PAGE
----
Researchers In Norway Explore Cannabis Treatments And Parkinson’s Disease
Parkinson’s disease is a condition that attacks the nervous system and involves the patient experiencing tremors, muscular rigidity, and slow, imprecise movements. The condition seems to mainly affect middle-aged and elderly people.
Scientific research has found that Parkinson’s disease can be caused by both genetic and environmental conditions, although there is still a great deal about the condition that is unknown.
It is estimated that as many as 10 million people suffer from Parkinson’s disease worldwide, with men being 1.5 times as likely to be diagnosed with the condition compared to women.
Researchers in Norway recently examined cannabis as a form of treatment for Parkinson’s disease, and the results provide hope. Below is more information about it via a NORML news release:
Bergen, Norway: Patients with Parkinson’s disease (PD) often report symptomatic benefits from the use of cannabis, according to survey data published in the journal Acta Neurologica Scandinavica.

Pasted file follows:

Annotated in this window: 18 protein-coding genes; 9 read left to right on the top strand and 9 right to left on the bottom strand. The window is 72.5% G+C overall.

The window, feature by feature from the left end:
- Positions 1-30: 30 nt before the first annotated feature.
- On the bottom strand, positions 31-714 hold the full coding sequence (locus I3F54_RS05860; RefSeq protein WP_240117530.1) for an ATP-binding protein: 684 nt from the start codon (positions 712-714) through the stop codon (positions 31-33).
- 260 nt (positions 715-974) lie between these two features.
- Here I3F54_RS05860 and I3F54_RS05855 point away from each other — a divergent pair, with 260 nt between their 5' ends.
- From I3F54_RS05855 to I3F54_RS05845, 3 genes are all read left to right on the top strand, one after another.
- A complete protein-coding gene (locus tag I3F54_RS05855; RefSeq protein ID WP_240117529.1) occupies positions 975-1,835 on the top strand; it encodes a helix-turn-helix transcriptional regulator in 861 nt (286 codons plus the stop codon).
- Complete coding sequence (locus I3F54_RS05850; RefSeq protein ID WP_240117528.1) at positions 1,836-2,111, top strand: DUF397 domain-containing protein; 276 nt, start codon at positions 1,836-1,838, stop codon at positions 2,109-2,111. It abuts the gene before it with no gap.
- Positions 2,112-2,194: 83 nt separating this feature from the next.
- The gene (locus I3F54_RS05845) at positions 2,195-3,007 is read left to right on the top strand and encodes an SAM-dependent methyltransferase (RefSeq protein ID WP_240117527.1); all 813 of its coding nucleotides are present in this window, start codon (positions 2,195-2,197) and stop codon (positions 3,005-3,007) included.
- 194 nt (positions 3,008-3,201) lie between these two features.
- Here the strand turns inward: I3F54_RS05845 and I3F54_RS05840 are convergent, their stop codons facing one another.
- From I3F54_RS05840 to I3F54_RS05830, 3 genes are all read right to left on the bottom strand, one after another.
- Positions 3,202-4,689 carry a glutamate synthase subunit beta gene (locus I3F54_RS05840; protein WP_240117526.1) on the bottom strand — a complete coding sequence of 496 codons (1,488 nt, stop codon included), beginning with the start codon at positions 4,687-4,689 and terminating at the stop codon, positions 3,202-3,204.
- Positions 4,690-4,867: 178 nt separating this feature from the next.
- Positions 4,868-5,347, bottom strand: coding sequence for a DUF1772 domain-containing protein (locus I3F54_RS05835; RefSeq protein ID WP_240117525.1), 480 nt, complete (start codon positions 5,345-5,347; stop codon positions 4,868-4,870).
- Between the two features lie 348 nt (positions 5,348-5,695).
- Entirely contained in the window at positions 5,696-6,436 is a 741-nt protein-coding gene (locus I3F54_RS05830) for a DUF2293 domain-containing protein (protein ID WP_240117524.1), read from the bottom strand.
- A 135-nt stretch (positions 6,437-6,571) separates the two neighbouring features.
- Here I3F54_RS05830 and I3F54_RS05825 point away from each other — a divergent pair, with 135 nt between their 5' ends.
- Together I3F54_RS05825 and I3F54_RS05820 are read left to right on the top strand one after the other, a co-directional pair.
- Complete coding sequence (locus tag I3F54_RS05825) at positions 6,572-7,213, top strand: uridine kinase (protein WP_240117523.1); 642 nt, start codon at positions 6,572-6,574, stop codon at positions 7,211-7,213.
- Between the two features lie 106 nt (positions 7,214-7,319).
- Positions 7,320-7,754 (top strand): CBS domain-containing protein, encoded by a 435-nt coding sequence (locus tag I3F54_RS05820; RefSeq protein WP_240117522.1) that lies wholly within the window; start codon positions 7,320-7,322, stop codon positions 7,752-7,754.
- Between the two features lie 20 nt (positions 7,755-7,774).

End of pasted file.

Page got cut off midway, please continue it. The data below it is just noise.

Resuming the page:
Norwegian investigators surveyed cannabis use patterns and related attitudes among PD patients. Consistent with prior surveys, they reported that a significant minority of PD patients consume cannabis for symptom relief. Respondents were most likely to report improvements in motor function, sleep, and pain as a result of their marijuana use.
Observational trial data has determined that cannabis inhalation is associated with improvements in tremor, rigidity, pain, sleep, and bradykinesia (slowness of movement) in patients with PD. Placebo-controlled trial data has also determined that acute CBD administration (300mg) is associated with a statistically significant reduction in experimentally-induced anxiety and tremor in PD patients.
Full text of the study, “Cannabis use in Parkinson’s disease: A nationwide online survey,” appears inActa Neurologica Scandinavica. Additional information on cannabis and PD is available from NORML.